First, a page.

We have shifted back to a home garden from a market garden, meaning plantings will be more spaced and spread around the garden instead of keeping everything in certain areas to accommodate fast harvesting. Many beds will remain empty for a while.
We started, there will be many more starting days for cukes, cherry tomatoes, melons and other things, four kinds of bush beans, an assortment of radishes, more lettuce (many kinds), five kinds of summer squash, and about 150 tomato transplants of four varieties., The tomatoes were placed half in rings and wrapped in plastic and half just on their own.
We wrap the tomatoes based on a friends process, we have thrips here, both wind and soil borne, the plastic wrap protects from the airborne thrips, and creates a tropic like start for the plants. The guy we modeled ours after would get 30 pounds of tomatoes per ring, a ring being about 28 inches by 6 feet tall with 4-6 plants per ring. This is our second time doing this, the first time we had fantastic growth, with no tomatoes to speak of, I did not know that the rings need to be shaken occasionally to pollinate the blossoms. The plastic goes up, we are a bit late in getting these up, early in the year and protects the plants from the cold, when there is a frost you merely cover the top. As the weather warms, you raise the bottom of the plastic to allow for air circulation and don’t remove the plastic until the plants are over the top, by then the tomatoes are set and the thrips we will not be a problem. My second bed of identical tomatoes planted right next to the wrapped ones will serve as an experiment. We will get the cherry tomatoes in, in the next few days, they are not bothered by thrips.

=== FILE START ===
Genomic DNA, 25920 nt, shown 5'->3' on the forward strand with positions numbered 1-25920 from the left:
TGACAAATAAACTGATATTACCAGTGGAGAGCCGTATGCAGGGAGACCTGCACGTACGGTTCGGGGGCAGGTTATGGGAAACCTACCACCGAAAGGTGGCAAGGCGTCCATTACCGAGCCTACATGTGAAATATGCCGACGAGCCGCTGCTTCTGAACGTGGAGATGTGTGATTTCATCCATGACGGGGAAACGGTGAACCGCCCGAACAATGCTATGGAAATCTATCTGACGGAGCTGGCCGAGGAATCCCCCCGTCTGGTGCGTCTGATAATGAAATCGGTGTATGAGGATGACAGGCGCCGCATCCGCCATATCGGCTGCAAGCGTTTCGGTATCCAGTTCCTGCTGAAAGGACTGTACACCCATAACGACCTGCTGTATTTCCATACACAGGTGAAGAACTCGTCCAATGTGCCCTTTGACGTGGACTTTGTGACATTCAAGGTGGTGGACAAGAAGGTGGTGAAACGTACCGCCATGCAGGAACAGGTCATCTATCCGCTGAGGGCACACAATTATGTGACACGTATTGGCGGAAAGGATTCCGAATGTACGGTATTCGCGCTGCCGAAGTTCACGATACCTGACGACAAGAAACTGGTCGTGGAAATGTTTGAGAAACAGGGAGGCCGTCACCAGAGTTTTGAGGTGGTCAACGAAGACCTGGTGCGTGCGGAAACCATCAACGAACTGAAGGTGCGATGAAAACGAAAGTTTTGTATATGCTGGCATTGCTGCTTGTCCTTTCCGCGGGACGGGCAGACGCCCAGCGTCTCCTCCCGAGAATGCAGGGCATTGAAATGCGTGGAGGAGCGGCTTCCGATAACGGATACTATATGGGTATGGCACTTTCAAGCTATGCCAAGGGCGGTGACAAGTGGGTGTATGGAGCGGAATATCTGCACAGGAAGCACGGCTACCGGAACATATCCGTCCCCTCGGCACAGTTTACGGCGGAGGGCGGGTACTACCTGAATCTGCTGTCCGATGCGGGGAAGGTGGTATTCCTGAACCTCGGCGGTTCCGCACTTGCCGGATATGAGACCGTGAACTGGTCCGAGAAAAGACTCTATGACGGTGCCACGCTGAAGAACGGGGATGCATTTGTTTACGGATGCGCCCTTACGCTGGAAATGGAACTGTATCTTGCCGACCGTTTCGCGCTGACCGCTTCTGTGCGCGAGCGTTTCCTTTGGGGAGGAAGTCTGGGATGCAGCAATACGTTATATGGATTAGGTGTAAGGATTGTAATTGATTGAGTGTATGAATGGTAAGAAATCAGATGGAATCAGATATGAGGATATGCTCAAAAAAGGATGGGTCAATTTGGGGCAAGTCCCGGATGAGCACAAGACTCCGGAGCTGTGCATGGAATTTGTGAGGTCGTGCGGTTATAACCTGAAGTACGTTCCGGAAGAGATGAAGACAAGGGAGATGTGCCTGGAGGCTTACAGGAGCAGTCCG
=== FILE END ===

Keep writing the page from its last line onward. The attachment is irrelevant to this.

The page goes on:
The rings work great, they are made from the wire mesh used for holding poured concrete, for cucumbers, squash, beans, and anything that you can get to go vertical. The picture was taken at the end of the day, the plastic can be reused for several years if taken care of.